How the British killed Ugandan “Matyrs” and scapegoating Kabaka (King) Mwanga of Buganda By GNL Zamba

MWANGA didnt order killing the “Martyrs”, The British did it.

king-mwangaSo every June we turn our kabaka Mwanga back to the heartless villain and glorify what we read and didn’t witness. Let’s consider that the story told by the victors is not necessarily the factual account. Christians also have a tendency of ignoring truth when the facts may affect their Sanctimonious Public relations and in this case, the religion of the British that opened doors to colonialism gets a free pass and its origins not questioned. For such a monumental turning point in Uganda’s history, it’s simply too hard to Ignore the possibility of foul play that has been a cover up swept under the Lubugo “rags”. The death of the Uganda Martyrs has gone on but unexamined for so long and as an enthusiastic historian I would like us to look back at our history objectively.

The European powers used tactics of divide and conquer in almost every region, where they set their eyes on. The British were masters of this craft and employed its deceit when ever they found a community knit together. They used confusion and religion to sow seeds of mistrust and in many cases to undermine the pillars that kept African societies together. They exploited clan differences, tribal ties, nose width and class to break up loyalty to kings and Chiefs. They placed the diety of religion above all while their governments enslaved and exploited indegenous resources. I’m stating what you already know and don’t think that protectorates were an exemption. Converts of the faith would blindly become rebels to their own people, follow the teachings that turned priests to authority figures and not question or self examine their unconscious actions for fear of being perceived as lacking faith. Prisoners of piety.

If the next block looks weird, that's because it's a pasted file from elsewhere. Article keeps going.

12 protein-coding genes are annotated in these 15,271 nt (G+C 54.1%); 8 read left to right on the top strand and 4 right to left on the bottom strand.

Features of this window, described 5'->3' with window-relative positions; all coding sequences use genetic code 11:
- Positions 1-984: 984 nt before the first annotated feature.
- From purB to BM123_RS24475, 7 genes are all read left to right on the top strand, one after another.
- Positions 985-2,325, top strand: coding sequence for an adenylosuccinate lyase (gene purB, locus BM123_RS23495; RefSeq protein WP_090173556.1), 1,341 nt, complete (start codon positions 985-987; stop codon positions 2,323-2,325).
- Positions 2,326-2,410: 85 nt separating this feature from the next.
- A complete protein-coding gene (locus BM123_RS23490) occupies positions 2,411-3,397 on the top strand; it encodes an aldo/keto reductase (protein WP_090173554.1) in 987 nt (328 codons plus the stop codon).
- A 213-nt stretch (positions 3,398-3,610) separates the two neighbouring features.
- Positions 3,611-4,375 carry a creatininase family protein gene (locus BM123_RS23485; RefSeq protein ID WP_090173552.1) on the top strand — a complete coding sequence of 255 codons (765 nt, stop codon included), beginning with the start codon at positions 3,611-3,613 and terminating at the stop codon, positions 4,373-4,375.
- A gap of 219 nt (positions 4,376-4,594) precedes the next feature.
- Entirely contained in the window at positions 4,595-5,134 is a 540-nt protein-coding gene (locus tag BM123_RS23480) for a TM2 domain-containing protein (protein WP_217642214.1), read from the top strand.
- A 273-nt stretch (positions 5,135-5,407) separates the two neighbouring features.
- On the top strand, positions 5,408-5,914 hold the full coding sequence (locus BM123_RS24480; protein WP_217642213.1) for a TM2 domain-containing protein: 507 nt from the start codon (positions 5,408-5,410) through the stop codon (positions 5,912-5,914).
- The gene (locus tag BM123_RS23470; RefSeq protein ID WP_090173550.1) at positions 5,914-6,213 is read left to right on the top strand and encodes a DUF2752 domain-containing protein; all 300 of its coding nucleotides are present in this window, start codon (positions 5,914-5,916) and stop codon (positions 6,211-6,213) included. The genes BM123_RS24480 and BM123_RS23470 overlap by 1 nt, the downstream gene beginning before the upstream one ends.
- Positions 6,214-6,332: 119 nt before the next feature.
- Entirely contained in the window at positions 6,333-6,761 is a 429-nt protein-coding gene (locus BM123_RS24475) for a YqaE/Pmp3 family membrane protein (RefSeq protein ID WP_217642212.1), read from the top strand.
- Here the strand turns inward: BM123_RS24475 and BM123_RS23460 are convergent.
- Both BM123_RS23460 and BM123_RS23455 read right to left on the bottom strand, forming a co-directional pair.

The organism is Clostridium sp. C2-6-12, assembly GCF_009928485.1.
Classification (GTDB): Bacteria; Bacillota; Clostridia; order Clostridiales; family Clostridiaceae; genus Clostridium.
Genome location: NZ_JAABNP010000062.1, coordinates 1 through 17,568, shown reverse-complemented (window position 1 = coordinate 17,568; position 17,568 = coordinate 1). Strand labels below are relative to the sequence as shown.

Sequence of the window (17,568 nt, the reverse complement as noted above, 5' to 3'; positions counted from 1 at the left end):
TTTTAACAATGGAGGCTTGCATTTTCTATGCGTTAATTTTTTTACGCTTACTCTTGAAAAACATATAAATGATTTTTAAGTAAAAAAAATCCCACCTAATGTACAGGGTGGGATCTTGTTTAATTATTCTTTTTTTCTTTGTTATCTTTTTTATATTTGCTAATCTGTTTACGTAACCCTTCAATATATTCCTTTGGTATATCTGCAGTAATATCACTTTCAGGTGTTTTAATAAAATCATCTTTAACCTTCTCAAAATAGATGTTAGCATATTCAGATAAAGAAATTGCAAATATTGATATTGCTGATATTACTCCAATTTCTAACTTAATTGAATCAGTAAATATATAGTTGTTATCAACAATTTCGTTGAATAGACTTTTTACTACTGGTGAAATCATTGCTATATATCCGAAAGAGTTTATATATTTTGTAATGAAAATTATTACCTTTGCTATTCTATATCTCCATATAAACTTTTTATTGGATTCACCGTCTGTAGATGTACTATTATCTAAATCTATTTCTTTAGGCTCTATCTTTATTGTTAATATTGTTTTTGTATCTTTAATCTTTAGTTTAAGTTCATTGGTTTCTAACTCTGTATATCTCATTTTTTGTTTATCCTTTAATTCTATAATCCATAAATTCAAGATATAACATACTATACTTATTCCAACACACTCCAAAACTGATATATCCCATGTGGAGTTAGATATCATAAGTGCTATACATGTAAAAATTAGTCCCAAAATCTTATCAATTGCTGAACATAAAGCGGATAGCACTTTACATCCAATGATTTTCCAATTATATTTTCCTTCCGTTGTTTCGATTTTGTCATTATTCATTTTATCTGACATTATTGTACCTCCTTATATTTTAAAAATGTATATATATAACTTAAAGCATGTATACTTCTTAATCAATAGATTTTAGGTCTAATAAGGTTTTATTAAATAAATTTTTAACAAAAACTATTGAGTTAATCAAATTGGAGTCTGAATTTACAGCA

Derogatory terms like “mukafiri” , “musamize” to mention are few were introduced to the local vocabulary and they transformed healers into witches and the white priests were glorified as “abatukuvu”, “abatukirivu” literally the definition of white wash before the brain wash that was to follow. In some cases junior monks “pele lugard” and “mapera” are often passed off as saints even today.

The British in the 1800s found a society of Baganda that was a centralized system of governance organized and men became Chiefs out of merit and skill. Foreigners from neighboring tribes were welcome to work on farm “ku pakasa” even children born out of marriage with women from other tribes became Baganda since buganda was a patriarchal society. During the reign of kabaka Mwanga, the Baganda prospered as fishermen with an abundant food basket, Matoke, lumonde, cassava fields, akatandalo nakayu were a must and mandatory requisite for every “mwami” household by village law and enforced by every village chief “mayumba kumi owe sazza “. Cattle kraals,Granaries for beans, maize and ground nuts made Buganda food crops prosper. They built roads that eased trade with the coastal traders and controlled trade routes to salt and iron in Bunyoro. A society of loyal prosperous of men and women which hard for the British to penetrate.